Death Stranding is the most unique big-budget game I’ve ever played, a socially-minded injection of inventive ideas into a genre that has long survived by being lazy and brutish. This ambitious formula-flipper is brimming with empathy and carefully courts cinematic influences, an ensemble cast and a world of eye-watering scale, delivering a sticky gameplay loop to tie it all together and create a console generation-defining experience.
Little Town Hero is a solid RPG with several unique, ambitious new systems that light up different parts of the brain than you may be used to. However, it also feels like it’s still in the prototype phase. The battle system is fun to figure out, but ultimately combat is so drawn out and confusing that it becomes exhausting. Unfortunately, it’s not as snappy and enjoyable in quick bursts as Pokemon, which may be the thing that doom’s Little Town Hero’s clear potential as a brain-teasing game to play on your commute.
A well-functioning port of a brilliant game with an unexpected identity crisis. Given the availability of other platforms, the visual compromise makes this technical marvel a difficult sell to first-timers and veterans.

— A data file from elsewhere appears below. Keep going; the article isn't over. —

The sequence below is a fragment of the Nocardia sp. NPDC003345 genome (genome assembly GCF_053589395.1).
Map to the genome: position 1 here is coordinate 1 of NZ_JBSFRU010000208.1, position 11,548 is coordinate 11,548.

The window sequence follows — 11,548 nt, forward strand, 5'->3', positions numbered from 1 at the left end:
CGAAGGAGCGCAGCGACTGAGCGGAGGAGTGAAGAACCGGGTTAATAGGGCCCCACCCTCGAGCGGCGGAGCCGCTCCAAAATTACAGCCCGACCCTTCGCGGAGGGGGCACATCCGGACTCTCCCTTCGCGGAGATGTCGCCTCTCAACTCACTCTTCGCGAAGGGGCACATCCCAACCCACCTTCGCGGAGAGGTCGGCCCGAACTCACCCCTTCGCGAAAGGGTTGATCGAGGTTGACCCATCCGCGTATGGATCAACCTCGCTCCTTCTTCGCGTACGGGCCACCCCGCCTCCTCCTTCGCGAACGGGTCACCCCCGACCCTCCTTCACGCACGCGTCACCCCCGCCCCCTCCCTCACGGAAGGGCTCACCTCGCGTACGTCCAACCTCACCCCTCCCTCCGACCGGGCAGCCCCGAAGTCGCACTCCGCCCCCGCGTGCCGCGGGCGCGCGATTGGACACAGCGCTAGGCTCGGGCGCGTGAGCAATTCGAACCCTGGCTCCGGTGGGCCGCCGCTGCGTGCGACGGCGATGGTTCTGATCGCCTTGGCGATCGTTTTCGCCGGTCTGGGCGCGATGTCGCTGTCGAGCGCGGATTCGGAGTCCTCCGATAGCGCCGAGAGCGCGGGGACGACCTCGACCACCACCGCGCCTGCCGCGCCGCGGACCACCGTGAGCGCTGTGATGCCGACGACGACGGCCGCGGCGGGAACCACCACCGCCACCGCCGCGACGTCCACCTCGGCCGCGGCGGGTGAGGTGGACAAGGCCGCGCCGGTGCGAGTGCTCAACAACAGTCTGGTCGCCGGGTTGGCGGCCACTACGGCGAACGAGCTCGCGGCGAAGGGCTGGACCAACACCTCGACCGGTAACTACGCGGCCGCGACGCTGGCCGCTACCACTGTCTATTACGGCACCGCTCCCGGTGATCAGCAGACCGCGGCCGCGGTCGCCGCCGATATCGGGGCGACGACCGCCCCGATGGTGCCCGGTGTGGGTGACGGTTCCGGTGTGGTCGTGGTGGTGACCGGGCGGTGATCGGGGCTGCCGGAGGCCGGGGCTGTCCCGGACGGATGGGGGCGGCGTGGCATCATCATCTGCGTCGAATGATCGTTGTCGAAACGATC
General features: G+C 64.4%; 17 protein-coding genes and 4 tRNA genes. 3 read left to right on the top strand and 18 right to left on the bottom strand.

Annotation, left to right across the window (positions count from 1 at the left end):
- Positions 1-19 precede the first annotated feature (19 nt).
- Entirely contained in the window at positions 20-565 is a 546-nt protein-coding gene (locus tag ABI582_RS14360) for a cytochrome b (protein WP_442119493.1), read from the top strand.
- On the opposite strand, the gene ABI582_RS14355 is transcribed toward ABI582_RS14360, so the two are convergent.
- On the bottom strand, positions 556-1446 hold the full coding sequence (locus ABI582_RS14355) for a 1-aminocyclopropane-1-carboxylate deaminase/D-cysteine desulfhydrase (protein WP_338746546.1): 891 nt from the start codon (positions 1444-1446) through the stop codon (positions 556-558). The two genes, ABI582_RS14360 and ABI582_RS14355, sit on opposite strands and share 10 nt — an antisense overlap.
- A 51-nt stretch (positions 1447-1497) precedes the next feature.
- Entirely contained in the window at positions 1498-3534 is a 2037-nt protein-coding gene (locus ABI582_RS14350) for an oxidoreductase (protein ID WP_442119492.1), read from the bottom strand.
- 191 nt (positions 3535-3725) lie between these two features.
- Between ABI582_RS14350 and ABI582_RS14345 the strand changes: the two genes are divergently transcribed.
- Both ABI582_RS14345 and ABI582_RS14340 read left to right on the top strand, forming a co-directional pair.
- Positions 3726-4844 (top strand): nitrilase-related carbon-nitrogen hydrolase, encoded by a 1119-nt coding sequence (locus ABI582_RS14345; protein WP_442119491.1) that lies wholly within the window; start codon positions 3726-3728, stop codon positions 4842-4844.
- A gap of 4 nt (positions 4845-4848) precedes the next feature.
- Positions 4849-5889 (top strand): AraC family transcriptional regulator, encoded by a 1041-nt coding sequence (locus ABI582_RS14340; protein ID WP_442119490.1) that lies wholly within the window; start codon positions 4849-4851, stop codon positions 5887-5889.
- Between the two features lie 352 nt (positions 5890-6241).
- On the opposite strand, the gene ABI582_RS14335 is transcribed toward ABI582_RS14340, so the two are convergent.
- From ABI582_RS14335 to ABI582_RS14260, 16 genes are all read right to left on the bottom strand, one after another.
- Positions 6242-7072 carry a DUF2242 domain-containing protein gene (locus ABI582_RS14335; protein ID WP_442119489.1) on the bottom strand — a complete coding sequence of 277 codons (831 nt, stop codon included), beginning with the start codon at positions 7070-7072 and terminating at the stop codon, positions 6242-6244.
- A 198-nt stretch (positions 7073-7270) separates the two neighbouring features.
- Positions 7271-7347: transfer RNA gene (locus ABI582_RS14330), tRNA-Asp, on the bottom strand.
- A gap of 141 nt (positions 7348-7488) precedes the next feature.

Sekiro is an electrifying power trip that demands a lot from the player, but if you let it grip you it will be hard to pull its rickety wooden hand from your wrist. Every time I put words to paper I’m emboldened once more to head back in there. I’m inspired and terrified thinking about the friends I’ve made, bereft with Rot Essence, praying for me to surpass the next fork in the road so I can bring them back to life.
Crackdown 3 is bonkers chaotic fun but also a case of wasted potential. The series deserved an iterative revival but instead, we have the tried-and-tested Crackdown backbone with remastered visuals and a touch more chaos, sadly squandering the promise of its few interesting additions in the process